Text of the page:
In Part 1 of this exercise we went over how you may import a digitized image, georeference it and record administrative boundary information contained in the map. The shapefiles that we created now have geographic information ascribed to them. Yet, this is all they have. In Part 2, I will go over how one might…

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In a previous piece in the Digital Orientalist, Giulia Buriola went over geo-referencing examples in QGIS. Here I would like to introduce readers to another common geographic analysis software they might encounter on the market: ArcGIS, and show how this software might be applied to social scientific historical research. Readers may be familiar with this…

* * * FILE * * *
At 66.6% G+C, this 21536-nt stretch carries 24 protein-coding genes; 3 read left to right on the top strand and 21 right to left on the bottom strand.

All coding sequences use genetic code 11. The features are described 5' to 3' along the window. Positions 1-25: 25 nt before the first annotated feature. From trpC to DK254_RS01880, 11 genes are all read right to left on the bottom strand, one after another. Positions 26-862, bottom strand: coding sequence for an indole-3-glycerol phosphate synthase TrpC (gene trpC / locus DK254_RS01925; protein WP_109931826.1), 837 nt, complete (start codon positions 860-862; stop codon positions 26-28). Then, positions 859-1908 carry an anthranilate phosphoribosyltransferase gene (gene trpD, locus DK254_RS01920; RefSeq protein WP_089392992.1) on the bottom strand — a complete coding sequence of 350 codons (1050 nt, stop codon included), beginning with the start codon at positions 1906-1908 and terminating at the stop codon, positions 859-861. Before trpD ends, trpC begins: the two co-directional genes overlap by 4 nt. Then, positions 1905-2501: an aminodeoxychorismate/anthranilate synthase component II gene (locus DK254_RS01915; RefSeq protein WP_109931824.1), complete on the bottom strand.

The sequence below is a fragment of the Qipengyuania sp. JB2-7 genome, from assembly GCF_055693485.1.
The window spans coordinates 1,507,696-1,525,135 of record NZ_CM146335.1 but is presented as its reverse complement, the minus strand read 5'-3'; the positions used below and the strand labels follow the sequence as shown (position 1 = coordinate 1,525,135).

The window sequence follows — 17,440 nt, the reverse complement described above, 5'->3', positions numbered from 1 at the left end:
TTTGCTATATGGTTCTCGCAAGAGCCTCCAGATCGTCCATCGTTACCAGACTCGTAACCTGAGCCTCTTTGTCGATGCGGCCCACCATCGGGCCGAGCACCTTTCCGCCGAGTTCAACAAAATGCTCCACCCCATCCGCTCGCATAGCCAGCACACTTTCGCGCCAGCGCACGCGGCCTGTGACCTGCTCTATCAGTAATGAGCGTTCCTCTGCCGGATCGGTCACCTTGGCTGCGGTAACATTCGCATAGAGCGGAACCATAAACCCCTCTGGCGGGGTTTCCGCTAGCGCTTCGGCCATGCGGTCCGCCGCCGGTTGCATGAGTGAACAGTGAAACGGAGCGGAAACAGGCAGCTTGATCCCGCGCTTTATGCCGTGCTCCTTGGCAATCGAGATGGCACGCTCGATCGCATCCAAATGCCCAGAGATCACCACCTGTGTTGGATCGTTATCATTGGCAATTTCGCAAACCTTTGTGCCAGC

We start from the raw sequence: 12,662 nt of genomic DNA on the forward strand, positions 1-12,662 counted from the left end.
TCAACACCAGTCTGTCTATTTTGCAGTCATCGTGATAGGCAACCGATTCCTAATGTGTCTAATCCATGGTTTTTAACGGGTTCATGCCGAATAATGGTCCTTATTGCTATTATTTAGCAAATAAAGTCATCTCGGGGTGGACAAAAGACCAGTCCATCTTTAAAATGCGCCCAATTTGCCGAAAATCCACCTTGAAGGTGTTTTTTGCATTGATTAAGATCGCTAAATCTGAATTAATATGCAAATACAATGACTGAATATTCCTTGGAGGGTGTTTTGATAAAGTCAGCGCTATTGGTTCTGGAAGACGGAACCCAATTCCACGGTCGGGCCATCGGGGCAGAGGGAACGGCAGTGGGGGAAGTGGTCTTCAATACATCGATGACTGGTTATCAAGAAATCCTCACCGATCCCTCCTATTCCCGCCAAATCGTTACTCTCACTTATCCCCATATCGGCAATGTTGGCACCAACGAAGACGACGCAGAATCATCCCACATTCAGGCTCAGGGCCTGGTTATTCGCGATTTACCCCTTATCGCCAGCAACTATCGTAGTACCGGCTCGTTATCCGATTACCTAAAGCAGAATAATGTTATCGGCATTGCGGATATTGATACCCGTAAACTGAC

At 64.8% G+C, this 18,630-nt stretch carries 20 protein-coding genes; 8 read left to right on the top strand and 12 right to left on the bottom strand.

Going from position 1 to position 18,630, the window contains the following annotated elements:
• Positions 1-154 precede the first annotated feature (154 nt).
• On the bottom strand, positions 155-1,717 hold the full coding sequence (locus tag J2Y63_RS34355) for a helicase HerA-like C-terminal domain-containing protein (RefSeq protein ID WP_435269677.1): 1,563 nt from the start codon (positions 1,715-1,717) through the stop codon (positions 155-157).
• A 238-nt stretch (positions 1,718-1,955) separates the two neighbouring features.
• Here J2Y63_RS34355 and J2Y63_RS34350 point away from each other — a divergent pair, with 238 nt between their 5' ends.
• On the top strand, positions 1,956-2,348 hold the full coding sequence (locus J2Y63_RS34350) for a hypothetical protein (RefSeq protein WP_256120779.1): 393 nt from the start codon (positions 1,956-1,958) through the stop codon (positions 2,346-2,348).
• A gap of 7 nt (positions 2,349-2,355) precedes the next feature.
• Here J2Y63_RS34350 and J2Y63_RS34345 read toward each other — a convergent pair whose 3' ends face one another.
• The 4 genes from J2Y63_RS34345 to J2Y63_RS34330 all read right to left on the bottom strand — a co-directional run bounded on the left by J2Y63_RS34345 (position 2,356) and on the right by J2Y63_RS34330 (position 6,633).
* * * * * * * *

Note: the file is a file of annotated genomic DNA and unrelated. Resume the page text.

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“I don’t know a lot about philosophy,” says Grant Louis Oliveira, a data analyst and quantitative social sciences researcher with an undergraduate degree in political science. He continues: I’d like to change that and more rigorously explore my ideas, but I find the world of philosophy a bit impenetrable, and I don’t think I’m the only…

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This is the first post in Data Praxis, a new series edited by Thomas Padilla. Data Praxis highlights a range of perspectives on the practice of digitally inflected research, pedagogy, curation, and collection building and augmentation. Topics span methods and tools in the context of research questions and/or exploratory trajectories, and extend to consider reflections on…

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